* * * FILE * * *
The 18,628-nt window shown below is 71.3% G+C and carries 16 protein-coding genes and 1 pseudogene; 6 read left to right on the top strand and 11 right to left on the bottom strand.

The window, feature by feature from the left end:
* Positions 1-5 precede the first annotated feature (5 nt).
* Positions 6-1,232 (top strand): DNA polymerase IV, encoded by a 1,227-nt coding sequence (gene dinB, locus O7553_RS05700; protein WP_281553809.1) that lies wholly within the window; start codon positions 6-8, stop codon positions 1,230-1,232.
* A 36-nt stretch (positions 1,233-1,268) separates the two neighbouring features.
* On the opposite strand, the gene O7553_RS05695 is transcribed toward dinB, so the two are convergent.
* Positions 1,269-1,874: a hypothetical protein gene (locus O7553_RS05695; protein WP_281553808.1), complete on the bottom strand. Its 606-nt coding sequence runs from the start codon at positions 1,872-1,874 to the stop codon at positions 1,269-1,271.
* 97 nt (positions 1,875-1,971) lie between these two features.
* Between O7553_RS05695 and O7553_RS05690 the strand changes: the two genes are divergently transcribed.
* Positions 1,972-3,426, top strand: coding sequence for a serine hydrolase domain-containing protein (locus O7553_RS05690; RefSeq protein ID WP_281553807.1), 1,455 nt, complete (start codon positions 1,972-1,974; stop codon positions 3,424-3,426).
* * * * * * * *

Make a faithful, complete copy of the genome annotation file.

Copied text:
The 18,628-nt window shown below is 71.3% G+C and carries 16 protein-coding genes and 1 pseudogene; 6 read left to right on the top strand and 11 right to left on the bottom strand.

The window, feature by feature from the left end:
* Positions 1-5 precede the first annotated feature (5 nt).
* Positions 6-1,232 (top strand): DNA polymerase IV, encoded by a 1,227-nt coding sequence (gene dinB, locus O7553_RS05700; protein WP_281553809.1) that lies wholly within the window; start codon positions 6-8, stop codon positions 1,230-1,232.
* A 36-nt stretch (positions 1,233-1,268) separates the two neighbouring features.
* On the opposite strand, the gene O7553_RS05695 is transcribed toward dinB, so the two are convergent.
* Positions 1,269-1,874: a hypothetical protein gene (locus O7553_RS05695; protein WP_281553808.1), complete on the bottom strand. Its 606-nt coding sequence runs from the start codon at positions 1,872-1,874 to the stop codon at positions 1,269-1,271.
* 97 nt (positions 1,875-1,971) lie between these two features.
* Between O7553_RS05695 and O7553_RS05690 the strand changes: the two genes are divergently transcribed.
* Positions 1,972-3,426, top strand: coding sequence for a serine hydrolase domain-containing protein (locus O7553_RS05690; RefSeq protein ID WP_281553807.1), 1,455 nt, complete (start codon positions 1,972-1,974; stop codon positions 3,424-3,426).